Wednesday, March 23, 2011

Sundog Amber Creole Barbecue Shrimp

About a month ago, Seth and I dined at the Blue House Bistro in Holland, just a few blocks west of New Holland Brewing Co. It's small, unassuming, and definitely off the beaten path, but this culinary pearl (in a bit of a rough outer shell) is surely a place you should check out next time you're around downtown Holland.

The outside

The West Eighth Street restaurant, which opened last Spring, exquisitely blends two culinary styles: French-inspired Creole city fare and spicy Cajun peasant food, and just so happens to be the inspiration for this recipe I created for Fat Tuesday. Yes, it's a little late now, but it's great for any other time of the year, too!

The inside: a bistro/convenience store/work in progress?

The first dish we tried at the Blue House Bistro was the Creole Barbecue Shrimp, and is described on the menu as “A New Orleans classic with a Holland based beer reduction. Shrimp, garlic, and onion in a New Holland Amber Ale reduction, served with baguettes.” "Barbecue" is a bit of a misnomer here as the shrimp are actually pan-fried, not barbecued; nevertheless, it was still incredibly delicious. And though the Blue House Bistro does make home deliveries, I'm pretty sure my house here in Grand Rapids is not within their delivery zone. So to tide me over until our next trip out to Holland, I made up my own version, which was actually pretty close to the real deal.

The Blue House Bistro's version of Creole BBQ Shrimp

For this recipe, you'll need:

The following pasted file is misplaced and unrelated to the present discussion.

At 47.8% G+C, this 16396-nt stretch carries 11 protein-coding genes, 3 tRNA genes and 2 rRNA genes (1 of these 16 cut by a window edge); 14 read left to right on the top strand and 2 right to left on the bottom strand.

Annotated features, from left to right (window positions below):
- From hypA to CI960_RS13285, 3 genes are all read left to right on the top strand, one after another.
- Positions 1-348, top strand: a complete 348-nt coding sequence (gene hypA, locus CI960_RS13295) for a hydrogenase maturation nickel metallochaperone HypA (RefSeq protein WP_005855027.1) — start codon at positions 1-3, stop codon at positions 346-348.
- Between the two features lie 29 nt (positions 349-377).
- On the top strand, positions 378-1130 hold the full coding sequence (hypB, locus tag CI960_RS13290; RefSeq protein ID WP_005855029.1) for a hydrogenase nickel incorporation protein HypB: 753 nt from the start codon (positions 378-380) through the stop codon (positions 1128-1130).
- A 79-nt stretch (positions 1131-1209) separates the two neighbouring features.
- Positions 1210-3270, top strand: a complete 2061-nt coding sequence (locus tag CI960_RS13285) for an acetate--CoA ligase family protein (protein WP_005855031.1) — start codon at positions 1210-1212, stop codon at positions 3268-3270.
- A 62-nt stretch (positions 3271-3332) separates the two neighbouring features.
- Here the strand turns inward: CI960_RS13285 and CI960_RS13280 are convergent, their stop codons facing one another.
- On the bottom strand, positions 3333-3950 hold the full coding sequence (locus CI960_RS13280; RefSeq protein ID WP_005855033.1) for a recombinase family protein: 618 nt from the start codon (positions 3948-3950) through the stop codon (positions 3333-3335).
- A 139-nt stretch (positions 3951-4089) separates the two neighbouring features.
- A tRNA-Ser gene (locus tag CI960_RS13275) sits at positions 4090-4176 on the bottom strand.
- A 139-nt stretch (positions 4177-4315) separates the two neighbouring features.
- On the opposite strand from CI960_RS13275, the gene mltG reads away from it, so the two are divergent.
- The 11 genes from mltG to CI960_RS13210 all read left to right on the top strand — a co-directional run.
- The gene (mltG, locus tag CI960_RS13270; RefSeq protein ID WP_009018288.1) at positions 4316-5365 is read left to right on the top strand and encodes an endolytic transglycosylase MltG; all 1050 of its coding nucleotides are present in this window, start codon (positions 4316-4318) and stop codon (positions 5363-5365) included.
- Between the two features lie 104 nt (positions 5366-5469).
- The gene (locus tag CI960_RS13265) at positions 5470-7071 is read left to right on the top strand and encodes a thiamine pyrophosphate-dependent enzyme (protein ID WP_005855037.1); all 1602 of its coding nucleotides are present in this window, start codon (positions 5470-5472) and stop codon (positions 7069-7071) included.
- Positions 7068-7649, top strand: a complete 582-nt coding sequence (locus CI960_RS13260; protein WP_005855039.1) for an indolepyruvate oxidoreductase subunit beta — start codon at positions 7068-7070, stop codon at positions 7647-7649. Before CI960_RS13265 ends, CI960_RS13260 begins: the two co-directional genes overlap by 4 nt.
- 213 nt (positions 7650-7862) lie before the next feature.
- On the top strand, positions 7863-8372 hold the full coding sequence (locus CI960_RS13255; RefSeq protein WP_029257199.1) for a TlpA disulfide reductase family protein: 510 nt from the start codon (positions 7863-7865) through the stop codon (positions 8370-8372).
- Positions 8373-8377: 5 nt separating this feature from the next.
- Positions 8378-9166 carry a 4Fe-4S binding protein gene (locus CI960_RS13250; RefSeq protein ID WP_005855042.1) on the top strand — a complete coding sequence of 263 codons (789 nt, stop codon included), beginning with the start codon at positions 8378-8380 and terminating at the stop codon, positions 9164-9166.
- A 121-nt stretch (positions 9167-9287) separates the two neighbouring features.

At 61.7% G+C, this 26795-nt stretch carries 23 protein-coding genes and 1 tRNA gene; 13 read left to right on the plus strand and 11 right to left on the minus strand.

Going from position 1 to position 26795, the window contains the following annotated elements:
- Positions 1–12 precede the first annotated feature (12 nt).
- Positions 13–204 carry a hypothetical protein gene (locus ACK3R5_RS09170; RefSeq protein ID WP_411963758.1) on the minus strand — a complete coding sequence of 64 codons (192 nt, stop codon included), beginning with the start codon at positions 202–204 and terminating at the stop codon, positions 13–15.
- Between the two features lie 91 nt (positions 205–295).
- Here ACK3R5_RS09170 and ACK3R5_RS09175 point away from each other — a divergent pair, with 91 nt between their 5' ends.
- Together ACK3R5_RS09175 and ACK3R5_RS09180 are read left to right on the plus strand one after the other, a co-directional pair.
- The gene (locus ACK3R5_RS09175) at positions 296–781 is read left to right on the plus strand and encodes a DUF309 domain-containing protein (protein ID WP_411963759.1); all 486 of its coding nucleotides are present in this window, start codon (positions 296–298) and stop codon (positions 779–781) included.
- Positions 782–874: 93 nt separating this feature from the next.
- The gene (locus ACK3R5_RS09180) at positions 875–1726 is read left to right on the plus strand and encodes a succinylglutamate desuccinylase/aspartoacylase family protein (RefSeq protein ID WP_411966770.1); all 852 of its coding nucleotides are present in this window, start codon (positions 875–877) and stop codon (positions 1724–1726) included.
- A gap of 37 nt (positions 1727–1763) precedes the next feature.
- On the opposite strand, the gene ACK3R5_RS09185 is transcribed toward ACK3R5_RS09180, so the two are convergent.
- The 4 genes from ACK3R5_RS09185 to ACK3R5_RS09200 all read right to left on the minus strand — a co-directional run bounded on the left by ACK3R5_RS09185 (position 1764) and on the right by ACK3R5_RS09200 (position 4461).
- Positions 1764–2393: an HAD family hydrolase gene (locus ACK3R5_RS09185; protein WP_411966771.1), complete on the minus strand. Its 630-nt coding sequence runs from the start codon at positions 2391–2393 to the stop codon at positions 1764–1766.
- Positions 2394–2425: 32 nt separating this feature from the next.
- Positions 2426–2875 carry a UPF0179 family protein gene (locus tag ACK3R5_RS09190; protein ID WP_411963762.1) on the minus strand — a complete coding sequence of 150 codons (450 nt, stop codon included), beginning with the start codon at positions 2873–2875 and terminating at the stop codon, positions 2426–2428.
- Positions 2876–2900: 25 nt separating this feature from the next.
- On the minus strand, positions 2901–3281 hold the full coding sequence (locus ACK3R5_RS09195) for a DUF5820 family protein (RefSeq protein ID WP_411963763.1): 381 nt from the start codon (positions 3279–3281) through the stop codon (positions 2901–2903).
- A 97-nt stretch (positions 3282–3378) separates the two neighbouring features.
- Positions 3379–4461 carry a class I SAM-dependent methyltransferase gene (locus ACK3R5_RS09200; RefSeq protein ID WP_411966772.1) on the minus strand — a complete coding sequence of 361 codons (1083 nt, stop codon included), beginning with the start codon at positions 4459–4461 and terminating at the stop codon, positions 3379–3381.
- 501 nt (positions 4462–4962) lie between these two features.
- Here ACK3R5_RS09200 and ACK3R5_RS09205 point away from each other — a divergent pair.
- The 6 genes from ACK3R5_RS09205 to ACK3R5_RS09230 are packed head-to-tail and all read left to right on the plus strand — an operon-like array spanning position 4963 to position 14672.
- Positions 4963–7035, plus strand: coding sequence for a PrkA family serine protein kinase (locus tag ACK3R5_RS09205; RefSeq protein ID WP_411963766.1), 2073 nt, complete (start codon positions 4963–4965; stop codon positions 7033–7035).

1 pound Shrimp (with shells on)
1 stick butter, divided
1 tablespoon black pepper, divided
2 tablespoons Creole seasoning, divided
1 shallot, diced
2 bay leaves
7-8 cloves garlic, diced and divided
2 tablespoons Worcestershire sauce
1 cup New Holland Sundog Amber Ale
2 tablespoons fresh parsley
1 tablespoon rosemary
1-2 lemons
Olive oil

Peel and devein the shrimp. Leave the tails on (and heads, if desired) and save the shells for the shrimp stock.

To make the shrimp stock, put the shrimp shells in a pot on high heat and add 2 tablespoons butter, allowing the shells to roast. 

Once the butter is melted, add ½ tablespoon pepper, 1 tablespoon Creole seasoning, the diced shallot, bay leaves, and 3-4 cloves of garlic.

Deglaze the pan with the Sundog Amber Ale and let it cook down a bit (about 3 minutes) before adding Worcestershire sauce. Add just enough water to the stock to cover the shells and cook for 15 minutes on a low simmer. After 15 minutes, strain the stock to remove all of the shells.

While the shrimp stock is simmering, caramelize some lemons to toss in during the final step of the recipe. This is very simple – cut 1 or 2 lemons in half and saute in olive oil until the outside of the lemons are brown and caramelized, similar to how you would caramelize an onion, just..bigger.

In the meantime, add 2-3 tablespoons butter and all of the shrimp to a pan. 

Add the other ½ tablespoon pepper, the parsley, rosemary, other 3-4 cloves of garlic and 1 tablespoon Creole seasoning. Lightly saute and toss the shrimp with tongs.

Add the strained shrimp stock and a little more butter (1-2 tablespoons). Add the carmalized lemons.

Plate and serve with sliced french baguette.

Though the ingredients satisfy the Lenten restrictions for Fridays, the richness and deliciousness of this New Orleans-style Barbecue Shrimp preparation is somewhat in contrast to the notion of sacrifice.  This is a great dish, and simple to make, even if there are a fair number of ingredients.

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